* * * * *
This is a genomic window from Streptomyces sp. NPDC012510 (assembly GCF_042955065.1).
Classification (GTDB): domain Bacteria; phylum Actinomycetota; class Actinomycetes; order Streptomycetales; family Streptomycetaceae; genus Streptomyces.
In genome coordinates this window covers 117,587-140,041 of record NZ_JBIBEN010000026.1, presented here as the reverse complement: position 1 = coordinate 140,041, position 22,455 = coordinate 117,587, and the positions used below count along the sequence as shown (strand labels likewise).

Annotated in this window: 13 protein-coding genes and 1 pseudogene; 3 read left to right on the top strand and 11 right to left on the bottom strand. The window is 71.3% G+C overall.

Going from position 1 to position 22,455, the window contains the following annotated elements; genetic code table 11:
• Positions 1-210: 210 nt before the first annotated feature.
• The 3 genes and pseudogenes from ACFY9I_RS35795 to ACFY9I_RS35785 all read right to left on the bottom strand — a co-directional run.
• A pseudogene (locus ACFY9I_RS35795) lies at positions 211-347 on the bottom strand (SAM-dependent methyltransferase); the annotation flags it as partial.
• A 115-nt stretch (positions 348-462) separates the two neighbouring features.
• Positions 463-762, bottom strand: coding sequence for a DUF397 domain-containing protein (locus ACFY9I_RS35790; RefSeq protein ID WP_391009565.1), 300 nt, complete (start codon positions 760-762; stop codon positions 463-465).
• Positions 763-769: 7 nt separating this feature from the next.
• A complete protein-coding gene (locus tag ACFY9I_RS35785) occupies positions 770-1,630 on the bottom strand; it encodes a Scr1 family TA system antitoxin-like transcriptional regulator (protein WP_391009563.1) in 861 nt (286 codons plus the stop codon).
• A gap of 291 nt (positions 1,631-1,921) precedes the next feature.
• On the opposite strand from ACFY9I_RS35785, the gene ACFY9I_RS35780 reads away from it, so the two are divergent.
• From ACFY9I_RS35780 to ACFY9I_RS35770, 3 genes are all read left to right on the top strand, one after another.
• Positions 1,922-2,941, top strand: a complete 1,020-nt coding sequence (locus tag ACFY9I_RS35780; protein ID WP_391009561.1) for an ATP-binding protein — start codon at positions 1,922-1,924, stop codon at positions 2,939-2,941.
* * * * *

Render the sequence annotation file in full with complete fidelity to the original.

This is a genomic window from Streptomyces sp. NPDC012510 (assembly GCF_042955065.1).
Classification (GTDB): domain Bacteria; phylum Actinomycetota; class Actinomycetes; order Streptomycetales; family Streptomycetaceae; genus Streptomyces.
In genome coordinates this window covers 117,587-140,041 of record NZ_JBIBEN010000026.1, presented here as the reverse complement: position 1 = coordinate 140,041, position 22,455 = coordinate 117,587, and the positions used below count along the sequence as shown (strand labels likewise).

Annotated in this window: 13 protein-coding genes and 1 pseudogene; 3 read left to right on the top strand and 11 right to left on the bottom strand. The window is 71.3% G+C overall.

Going from position 1 to position 22,455, the window contains the following annotated elements; genetic code table 11:
• Positions 1-210: 210 nt before the first annotated feature.
• The 3 genes and pseudogenes from ACFY9I_RS35795 to ACFY9I_RS35785 all read right to left on the bottom strand — a co-directional run.
• A pseudogene (locus ACFY9I_RS35795) lies at positions 211-347 on the bottom strand (SAM-dependent methyltransferase); the annotation flags it as partial.
• A 115-nt stretch (positions 348-462) separates the two neighbouring features.
• Positions 463-762, bottom strand: coding sequence for a DUF397 domain-containing protein (locus ACFY9I_RS35790; RefSeq protein ID WP_391009565.1), 300 nt, complete (start codon positions 760-762; stop codon positions 463-465).
• Positions 763-769: 7 nt separating this feature from the next.
• A complete protein-coding gene (locus tag ACFY9I_RS35785) occupies positions 770-1,630 on the bottom strand; it encodes a Scr1 family TA system antitoxin-like transcriptional regulator (protein WP_391009563.1) in 861 nt (286 codons plus the stop codon).
• A gap of 291 nt (positions 1,631-1,921) precedes the next feature.
• On the opposite strand from ACFY9I_RS35785, the gene ACFY9I_RS35780 reads away from it, so the two are divergent.
• From ACFY9I_RS35780 to ACFY9I_RS35770, 3 genes are all read left to right on the top strand, one after another.
• Positions 1,922-2,941, top strand: a complete 1,020-nt coding sequence (locus tag ACFY9I_RS35780; protein ID WP_391009561.1) for an ATP-binding protein — start codon at positions 1,922-1,924, stop codon at positions 2,939-2,941.